So you're sitting around the cottage and it's raining cats and dogs. You get out your craft supplies. What are you going to make? A Popsicle-stick house? No way. You'll crochet a striped cozy for your iPod or snip your empty pop cans into cool cuff bracelets.
While it's no secret that knitting has dominated the DIY world for the past few years, there's now an explosion of interest in all forms of craft, from felting to printmaking, all with a distinctly ironic edge.
Nowhere was the trend more apparent than at the recent Renegade Craft Fair ( ) held in Brooklyn, the new hotbed of North American hipsterism. Two hundred counterculture crafters from across the continent came together to present a stunningly diverse collection of goods.
Montreal's Red Rooster ( ) showed off its bird and lion-themed tote bags made from vintage and recycled fabrics. My Paper Crane ( ) came from small-town Pennsylvania with a family of food-inspired stuffed toys (golden toast was happy; burnt toast was sad). Brooklyn's Perch ( ) presented handmade ceramic birdfeeders, but it also showed salt and pepper shakers shaped like bird feet, for feeding humans.
"People have preconceived notions about what a craft fair is going to be like," says sewing enthusiast Kathleen Habbley, who founded the fair with jewellery designer Sue Blatt in Chicago in 2003 (this year's Chicago edition is scheduled for Sept. 16-17). "And then they come here and it's just totally different."
One of the first pioneers of the alt craft show is Leah Buckareff of Toronto's Coldsnap Bindery ( ), who started the Pedal to Metal shows in 2002. Buckareff makes handcrafted journals and also manages the Toronto section of the popular Church of Craft website.
"It's really growing," she says of the number of people now heeding the call. And part of that growth is fuelled by the explosion of the on-line craft community. Event listings, tips and tricks are traded regularly on websites such as , , , and . And for the truly prolific, finished products are sold through websites like and .
Nathalie-Roze Fischer, another passionate Toronto crafter, has just opened the boutique Nathalie-Roze & Co. to sell the work of about 70 different practitioners (including herself), and to offer workshops on everything from sewing to soap-making (1015 Queen St. E., 416-792-1699, nathalie-roze.com).
At a time when many consumers are looking for an alternative to impersonal, mass-produced objects, crafting is turning out to be a good business.
Dana De Kuyper of Montreal, for instance, has attracted plenty of curious shoppers with her collection of Damned Dollies ( ). Plush, aggressive-looking figures that might share DNA with zombies, these one-of-a-kind dolls take the notion of cute in an entirely new direction.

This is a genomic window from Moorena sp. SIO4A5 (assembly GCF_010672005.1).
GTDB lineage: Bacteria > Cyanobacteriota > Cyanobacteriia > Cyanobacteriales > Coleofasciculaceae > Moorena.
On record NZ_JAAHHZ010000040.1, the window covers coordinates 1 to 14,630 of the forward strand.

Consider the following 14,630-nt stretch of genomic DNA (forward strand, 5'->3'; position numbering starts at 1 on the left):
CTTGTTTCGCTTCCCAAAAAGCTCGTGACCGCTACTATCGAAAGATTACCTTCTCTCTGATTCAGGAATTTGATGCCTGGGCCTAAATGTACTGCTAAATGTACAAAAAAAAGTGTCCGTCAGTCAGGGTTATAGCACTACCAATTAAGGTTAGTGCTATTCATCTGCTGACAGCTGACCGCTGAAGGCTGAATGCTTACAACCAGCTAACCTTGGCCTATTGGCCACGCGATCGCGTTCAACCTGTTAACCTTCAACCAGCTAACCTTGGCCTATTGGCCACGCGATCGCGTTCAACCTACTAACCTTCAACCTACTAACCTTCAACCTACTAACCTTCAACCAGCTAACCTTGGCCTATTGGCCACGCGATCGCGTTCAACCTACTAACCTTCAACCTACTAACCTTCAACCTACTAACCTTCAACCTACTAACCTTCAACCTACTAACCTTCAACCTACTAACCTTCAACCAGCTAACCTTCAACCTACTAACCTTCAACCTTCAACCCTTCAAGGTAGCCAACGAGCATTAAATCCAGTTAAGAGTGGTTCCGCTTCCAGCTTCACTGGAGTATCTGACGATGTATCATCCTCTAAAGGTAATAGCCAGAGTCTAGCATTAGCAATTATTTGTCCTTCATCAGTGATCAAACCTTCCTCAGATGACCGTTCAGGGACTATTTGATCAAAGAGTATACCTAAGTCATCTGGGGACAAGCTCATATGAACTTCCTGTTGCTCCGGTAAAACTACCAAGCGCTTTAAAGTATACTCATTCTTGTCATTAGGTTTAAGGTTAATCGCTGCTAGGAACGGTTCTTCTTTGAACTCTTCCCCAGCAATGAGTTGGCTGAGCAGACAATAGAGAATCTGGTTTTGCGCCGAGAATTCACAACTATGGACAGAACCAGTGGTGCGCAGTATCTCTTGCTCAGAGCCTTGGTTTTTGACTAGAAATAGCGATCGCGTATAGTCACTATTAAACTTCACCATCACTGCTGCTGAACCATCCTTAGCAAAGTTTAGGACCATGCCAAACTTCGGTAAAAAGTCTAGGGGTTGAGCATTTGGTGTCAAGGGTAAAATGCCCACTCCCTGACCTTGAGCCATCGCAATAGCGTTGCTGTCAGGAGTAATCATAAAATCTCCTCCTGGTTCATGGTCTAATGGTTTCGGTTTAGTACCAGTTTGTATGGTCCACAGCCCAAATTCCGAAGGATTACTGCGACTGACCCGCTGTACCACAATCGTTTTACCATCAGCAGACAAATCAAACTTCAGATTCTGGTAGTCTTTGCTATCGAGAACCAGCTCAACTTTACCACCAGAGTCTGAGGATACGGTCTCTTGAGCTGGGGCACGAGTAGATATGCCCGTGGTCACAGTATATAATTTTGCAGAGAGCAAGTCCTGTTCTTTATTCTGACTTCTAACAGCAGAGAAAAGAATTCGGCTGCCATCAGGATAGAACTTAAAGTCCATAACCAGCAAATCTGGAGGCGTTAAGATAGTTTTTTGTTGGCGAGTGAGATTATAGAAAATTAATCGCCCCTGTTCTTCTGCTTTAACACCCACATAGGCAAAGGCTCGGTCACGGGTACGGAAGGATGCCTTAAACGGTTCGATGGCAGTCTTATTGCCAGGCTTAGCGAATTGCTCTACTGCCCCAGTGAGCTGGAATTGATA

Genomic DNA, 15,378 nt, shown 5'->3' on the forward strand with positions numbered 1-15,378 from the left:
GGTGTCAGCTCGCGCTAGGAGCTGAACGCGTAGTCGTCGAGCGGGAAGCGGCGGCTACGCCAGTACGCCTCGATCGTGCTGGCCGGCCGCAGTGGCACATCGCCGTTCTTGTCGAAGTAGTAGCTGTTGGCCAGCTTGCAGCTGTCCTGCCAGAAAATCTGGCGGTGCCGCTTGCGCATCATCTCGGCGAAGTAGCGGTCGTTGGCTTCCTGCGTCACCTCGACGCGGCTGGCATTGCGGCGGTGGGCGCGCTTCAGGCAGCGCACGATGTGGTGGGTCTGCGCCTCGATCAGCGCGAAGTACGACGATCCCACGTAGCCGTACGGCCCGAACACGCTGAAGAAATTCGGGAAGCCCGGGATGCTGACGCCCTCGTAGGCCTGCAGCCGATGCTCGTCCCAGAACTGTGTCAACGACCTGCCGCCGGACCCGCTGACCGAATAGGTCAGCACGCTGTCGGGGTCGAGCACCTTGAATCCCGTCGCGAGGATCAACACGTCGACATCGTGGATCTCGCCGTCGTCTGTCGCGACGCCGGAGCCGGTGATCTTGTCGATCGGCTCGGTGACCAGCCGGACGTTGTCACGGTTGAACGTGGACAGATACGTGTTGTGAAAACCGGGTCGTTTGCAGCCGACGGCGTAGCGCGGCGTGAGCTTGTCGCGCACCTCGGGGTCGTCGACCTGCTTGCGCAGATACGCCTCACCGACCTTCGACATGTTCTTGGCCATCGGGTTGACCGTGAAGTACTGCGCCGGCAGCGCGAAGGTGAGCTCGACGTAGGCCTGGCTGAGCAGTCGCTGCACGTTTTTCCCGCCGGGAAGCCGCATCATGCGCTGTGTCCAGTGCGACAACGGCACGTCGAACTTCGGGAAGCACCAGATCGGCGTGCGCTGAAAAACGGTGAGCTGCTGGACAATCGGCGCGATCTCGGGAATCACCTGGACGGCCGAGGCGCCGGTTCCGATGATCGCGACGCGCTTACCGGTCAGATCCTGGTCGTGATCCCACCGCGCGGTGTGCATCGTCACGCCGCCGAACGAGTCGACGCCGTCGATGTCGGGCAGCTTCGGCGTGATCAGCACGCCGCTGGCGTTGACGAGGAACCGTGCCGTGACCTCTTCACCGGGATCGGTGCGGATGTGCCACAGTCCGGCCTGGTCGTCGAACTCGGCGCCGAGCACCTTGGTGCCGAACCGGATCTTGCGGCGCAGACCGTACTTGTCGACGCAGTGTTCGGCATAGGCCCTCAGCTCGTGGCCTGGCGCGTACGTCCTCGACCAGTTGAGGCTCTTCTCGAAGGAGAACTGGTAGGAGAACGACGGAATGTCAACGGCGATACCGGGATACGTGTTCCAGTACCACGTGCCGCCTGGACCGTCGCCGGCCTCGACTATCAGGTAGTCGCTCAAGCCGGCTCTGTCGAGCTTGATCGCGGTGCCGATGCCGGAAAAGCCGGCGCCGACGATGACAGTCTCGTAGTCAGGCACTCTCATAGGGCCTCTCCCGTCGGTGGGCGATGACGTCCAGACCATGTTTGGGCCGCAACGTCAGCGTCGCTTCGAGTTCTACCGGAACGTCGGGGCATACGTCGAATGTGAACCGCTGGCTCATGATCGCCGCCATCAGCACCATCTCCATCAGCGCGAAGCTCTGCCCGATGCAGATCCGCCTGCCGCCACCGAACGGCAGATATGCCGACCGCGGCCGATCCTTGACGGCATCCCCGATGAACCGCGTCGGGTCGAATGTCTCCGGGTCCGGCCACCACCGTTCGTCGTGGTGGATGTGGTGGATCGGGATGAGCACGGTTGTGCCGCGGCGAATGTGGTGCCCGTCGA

"Some people actually get kind of scared," De Kuyper says. "But usually people are excited and laugh a lot. They say, 'That one looks like me,' or 'That one looks like my friend.' "
Although she started making dolls as a hobby five years ago, they received such a positive response that she eventually gave up her day job to focus on them full-time.
The sheer creativity of products now being churned out has even led some to question whether crafters aren't crossing into the more rarefied disciplines of art and design.
It's a question that will be underlined during the first Modern Art Design Exhibit (MADE), to be held tomorrow at Toronto's Gladstone Hotel (modernartdesignexhibit.com). It will feature designers who are making objects with a new sense of artistry.
Montreal's Serigraphie Cinqunquatre ( ), run by Jason Cantoro and Alice Jarry, typifies the contemporary artist-maker philosophy. With a studio that produces show posters and cover art for bands, Cantoro and Jarry also create moody screen prints (most recently with sea creature and animal themes) as their more creative outlet, and sell them at craft fairs.
Neither of them is interested in debating the difference between art and craft; they attend events like the Renegade Craft Fair to be with like-minded people.
"It's more like art," Cantoro says about the pair's work. "But we're not afraid of interacting with real people. The galleries are kind of an alien environment for us. We don't mind saying we're doing a [craft]sale instead of an art show."
Lacking the patience for pretense, today's crafters just want to take creativity into their own hands.
Special to The Globe and Mail